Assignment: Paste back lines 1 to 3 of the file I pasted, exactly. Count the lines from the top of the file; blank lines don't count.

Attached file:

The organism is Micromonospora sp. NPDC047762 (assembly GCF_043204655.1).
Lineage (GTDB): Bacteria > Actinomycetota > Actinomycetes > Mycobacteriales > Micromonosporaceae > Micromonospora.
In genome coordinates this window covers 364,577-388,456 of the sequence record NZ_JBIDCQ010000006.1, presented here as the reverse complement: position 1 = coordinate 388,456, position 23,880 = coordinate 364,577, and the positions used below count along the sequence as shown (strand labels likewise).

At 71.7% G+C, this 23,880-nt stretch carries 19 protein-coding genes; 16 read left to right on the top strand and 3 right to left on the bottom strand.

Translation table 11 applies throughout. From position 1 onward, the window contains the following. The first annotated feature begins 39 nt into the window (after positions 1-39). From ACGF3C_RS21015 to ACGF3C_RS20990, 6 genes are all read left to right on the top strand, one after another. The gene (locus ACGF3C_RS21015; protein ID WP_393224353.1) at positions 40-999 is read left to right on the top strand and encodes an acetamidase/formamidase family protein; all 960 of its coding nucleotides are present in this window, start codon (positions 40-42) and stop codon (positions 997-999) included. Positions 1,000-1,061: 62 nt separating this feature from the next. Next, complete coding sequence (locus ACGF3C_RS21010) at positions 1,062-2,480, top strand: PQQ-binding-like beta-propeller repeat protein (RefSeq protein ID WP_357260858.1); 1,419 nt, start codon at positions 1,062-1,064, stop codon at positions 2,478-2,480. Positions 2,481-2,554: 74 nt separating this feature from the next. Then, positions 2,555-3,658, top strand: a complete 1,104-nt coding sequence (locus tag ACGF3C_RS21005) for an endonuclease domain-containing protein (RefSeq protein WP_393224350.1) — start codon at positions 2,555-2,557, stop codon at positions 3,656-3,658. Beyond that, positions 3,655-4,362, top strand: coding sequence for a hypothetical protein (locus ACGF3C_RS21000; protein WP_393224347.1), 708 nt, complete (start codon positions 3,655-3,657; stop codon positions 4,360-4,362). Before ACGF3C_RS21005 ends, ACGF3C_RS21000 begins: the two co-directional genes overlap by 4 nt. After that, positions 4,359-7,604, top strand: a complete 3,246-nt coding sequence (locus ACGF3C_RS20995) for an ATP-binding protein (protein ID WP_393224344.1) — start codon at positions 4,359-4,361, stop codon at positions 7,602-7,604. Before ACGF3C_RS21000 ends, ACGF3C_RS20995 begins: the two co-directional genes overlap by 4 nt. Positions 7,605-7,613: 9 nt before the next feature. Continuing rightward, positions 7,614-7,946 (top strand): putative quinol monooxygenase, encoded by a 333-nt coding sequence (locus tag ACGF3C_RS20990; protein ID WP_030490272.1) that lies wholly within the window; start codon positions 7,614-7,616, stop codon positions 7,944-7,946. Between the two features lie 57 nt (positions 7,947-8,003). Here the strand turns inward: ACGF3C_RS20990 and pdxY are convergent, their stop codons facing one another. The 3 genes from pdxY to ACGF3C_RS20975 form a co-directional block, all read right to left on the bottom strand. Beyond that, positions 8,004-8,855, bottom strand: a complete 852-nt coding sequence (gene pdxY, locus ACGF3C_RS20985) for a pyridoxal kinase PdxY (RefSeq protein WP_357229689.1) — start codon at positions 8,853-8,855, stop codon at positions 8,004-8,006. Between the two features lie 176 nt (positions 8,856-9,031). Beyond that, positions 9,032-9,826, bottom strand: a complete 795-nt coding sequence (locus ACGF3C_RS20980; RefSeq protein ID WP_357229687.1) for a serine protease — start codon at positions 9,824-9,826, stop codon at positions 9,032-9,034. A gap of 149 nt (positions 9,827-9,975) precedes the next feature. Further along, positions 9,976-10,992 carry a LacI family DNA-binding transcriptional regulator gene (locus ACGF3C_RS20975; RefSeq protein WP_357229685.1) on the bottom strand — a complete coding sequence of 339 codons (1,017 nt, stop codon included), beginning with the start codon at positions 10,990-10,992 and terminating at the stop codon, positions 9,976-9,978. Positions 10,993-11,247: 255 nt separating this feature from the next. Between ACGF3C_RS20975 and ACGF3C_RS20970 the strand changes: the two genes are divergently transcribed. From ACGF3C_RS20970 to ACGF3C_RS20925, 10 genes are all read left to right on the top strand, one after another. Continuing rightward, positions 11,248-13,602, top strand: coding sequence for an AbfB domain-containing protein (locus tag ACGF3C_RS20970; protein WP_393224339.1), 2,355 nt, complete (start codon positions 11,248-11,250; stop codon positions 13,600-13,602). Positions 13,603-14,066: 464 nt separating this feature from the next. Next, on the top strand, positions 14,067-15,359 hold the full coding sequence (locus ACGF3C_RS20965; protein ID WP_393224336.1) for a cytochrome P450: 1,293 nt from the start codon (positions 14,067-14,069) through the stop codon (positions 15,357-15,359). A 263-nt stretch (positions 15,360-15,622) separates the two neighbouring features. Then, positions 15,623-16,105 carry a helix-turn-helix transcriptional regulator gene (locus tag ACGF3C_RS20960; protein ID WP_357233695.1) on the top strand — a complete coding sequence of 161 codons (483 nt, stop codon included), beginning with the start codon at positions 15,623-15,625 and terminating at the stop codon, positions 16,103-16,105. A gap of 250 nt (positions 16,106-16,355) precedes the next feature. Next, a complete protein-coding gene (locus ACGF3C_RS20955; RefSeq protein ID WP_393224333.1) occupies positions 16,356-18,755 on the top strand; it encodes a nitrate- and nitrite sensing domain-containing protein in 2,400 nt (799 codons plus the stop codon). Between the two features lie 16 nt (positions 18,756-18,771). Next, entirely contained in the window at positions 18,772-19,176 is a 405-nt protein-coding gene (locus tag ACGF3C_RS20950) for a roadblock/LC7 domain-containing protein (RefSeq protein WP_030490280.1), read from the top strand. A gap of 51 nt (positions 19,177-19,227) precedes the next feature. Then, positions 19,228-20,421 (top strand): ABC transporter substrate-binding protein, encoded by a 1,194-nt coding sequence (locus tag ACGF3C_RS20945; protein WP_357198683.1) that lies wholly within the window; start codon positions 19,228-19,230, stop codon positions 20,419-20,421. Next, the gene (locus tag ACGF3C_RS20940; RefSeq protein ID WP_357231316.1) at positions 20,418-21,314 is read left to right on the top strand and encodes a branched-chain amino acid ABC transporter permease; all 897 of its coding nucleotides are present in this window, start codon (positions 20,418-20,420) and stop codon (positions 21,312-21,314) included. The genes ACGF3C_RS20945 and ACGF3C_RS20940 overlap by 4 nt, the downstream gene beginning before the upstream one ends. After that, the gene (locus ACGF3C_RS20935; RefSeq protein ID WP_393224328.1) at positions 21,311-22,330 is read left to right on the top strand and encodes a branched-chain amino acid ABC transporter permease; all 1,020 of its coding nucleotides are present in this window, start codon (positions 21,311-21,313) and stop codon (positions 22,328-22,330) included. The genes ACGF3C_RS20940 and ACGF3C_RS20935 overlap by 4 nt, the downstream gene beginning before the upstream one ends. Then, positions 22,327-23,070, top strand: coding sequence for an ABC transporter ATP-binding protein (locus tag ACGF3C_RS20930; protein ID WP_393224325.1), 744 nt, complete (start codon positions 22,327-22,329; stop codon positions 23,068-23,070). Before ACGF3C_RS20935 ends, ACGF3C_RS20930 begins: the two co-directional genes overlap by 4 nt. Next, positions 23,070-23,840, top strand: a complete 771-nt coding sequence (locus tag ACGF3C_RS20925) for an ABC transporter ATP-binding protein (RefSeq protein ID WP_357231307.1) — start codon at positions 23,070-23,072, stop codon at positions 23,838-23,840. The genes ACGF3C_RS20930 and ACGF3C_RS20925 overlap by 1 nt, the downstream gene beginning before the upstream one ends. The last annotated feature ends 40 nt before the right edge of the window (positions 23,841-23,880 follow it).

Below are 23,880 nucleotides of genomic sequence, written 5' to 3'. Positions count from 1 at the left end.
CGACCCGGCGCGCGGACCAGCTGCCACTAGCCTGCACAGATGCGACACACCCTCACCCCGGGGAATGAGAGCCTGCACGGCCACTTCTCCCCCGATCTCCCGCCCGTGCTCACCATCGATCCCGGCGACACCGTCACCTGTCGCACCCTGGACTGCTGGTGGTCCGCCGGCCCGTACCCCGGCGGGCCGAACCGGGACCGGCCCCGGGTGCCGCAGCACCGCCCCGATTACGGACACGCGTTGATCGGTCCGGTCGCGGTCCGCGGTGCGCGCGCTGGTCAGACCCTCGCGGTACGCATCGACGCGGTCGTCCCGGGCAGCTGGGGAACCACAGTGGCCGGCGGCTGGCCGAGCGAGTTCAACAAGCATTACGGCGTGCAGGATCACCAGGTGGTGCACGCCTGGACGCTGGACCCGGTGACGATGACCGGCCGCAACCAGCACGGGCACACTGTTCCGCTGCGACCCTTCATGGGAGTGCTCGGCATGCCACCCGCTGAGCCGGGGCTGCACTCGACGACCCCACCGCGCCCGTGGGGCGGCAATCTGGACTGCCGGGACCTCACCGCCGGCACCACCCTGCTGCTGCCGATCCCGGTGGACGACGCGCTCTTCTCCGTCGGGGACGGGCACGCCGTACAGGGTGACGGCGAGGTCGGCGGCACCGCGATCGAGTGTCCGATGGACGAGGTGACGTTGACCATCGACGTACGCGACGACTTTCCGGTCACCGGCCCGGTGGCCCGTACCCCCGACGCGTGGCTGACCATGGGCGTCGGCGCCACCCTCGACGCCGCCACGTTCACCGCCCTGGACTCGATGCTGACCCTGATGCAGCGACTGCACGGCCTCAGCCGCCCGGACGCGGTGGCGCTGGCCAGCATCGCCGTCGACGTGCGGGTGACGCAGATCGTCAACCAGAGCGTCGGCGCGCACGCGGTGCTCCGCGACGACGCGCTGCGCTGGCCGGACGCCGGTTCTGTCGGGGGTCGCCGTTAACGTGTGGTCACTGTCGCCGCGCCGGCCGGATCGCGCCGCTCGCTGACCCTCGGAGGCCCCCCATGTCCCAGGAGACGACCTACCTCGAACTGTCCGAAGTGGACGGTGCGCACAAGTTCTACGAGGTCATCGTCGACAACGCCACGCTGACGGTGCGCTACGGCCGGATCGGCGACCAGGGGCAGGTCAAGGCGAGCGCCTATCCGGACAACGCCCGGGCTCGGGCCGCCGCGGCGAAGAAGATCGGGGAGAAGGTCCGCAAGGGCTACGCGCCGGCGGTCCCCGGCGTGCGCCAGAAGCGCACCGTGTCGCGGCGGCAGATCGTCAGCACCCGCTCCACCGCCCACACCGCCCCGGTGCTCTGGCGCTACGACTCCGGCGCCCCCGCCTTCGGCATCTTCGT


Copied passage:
The organism is Micromonospora sp. NPDC047762 (assembly GCF_043204655.1).
Lineage (GTDB): Bacteria > Actinomycetota > Actinomycetes > Mycobacteriales > Micromonosporaceae > Micromonospora.
In genome coordinates this window covers 364,577-388,456 of the sequence record NZ_JBIDCQ010000006.1, presented here as the reverse complement: position 1 = coordinate 388,456, position 23,880 = coordinate 364,577, and the positions used below count along the sequence as shown (strand labels likewise).